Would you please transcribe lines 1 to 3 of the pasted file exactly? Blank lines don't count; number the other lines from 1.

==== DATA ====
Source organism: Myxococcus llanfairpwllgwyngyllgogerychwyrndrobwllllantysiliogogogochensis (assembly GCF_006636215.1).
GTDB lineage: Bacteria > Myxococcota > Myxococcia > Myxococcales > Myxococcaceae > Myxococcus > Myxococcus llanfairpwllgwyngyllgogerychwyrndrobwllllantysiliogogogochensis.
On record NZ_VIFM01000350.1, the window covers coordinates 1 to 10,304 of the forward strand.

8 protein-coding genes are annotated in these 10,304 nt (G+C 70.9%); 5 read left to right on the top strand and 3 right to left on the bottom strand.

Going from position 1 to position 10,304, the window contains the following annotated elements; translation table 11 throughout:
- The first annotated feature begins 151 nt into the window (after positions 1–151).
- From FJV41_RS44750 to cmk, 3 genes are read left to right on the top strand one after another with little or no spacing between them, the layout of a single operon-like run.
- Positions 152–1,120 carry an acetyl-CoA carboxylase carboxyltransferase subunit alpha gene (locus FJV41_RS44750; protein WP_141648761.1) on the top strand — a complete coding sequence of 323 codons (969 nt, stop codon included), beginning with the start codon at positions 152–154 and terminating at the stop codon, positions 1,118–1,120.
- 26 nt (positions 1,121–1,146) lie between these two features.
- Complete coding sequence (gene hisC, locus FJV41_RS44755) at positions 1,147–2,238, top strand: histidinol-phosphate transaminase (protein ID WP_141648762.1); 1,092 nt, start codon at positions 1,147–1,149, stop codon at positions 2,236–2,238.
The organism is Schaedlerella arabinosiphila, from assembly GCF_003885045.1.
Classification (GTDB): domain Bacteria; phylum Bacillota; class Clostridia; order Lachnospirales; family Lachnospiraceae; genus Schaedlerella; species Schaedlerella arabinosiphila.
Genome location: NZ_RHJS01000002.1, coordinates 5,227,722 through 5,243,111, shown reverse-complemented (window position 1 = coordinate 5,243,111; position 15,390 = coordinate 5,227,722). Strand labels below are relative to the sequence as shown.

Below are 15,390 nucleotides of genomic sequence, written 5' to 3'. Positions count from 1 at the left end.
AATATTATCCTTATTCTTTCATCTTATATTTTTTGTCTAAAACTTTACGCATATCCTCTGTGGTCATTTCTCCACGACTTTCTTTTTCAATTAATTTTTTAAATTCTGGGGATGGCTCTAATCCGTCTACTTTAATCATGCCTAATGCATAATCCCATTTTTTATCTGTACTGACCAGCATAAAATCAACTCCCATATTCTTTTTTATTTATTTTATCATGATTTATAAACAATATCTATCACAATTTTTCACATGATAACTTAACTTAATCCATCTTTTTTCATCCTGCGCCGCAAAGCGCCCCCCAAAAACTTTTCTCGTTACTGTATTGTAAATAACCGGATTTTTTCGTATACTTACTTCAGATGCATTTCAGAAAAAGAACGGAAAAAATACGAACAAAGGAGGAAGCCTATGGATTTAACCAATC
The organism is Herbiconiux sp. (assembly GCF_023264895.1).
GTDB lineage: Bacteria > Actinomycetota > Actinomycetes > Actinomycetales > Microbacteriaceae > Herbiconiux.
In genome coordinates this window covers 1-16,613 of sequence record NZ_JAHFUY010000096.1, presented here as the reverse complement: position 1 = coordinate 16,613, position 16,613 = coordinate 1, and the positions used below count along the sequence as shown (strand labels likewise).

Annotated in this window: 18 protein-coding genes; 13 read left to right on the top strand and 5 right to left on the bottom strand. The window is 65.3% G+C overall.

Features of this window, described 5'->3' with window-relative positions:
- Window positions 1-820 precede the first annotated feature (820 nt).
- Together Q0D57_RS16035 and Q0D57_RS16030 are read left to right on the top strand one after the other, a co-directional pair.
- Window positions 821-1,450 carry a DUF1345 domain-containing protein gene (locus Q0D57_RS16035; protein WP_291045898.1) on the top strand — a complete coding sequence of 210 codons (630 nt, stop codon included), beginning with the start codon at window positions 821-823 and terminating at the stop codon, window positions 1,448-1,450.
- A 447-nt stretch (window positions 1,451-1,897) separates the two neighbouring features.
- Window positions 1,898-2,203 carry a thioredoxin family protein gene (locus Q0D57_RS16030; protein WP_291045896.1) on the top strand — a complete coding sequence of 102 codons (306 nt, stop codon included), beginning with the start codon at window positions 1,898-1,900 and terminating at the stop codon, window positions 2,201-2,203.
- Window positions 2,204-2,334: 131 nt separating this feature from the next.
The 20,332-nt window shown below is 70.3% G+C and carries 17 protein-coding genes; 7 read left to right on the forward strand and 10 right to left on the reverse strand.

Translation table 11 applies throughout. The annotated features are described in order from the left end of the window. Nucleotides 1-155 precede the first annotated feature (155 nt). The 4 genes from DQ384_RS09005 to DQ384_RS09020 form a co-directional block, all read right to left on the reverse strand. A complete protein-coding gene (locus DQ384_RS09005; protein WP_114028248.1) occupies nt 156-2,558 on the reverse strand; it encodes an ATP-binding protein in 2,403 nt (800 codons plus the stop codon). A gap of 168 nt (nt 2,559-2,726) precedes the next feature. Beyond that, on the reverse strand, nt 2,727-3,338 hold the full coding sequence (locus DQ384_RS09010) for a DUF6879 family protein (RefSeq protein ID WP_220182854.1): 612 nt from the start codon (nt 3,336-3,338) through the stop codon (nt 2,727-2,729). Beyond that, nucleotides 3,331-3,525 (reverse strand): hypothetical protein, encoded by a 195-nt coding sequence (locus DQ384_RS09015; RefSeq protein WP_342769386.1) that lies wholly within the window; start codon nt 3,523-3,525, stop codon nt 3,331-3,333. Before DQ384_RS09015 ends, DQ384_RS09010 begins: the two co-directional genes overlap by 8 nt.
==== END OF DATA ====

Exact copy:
Source organism: Myxococcus llanfairpwllgwyngyllgogerychwyrndrobwllllantysiliogogogochensis (assembly GCF_006636215.1).
GTDB lineage: Bacteria > Myxococcota > Myxococcia > Myxococcales > Myxococcaceae > Myxococcus > Myxococcus llanfairpwllgwyngyllgogerychwyrndrobwllllantysiliogogogochensis.
On record NZ_VIFM01000350.1, the window covers coordinates 1 to 10,304 of the forward strand.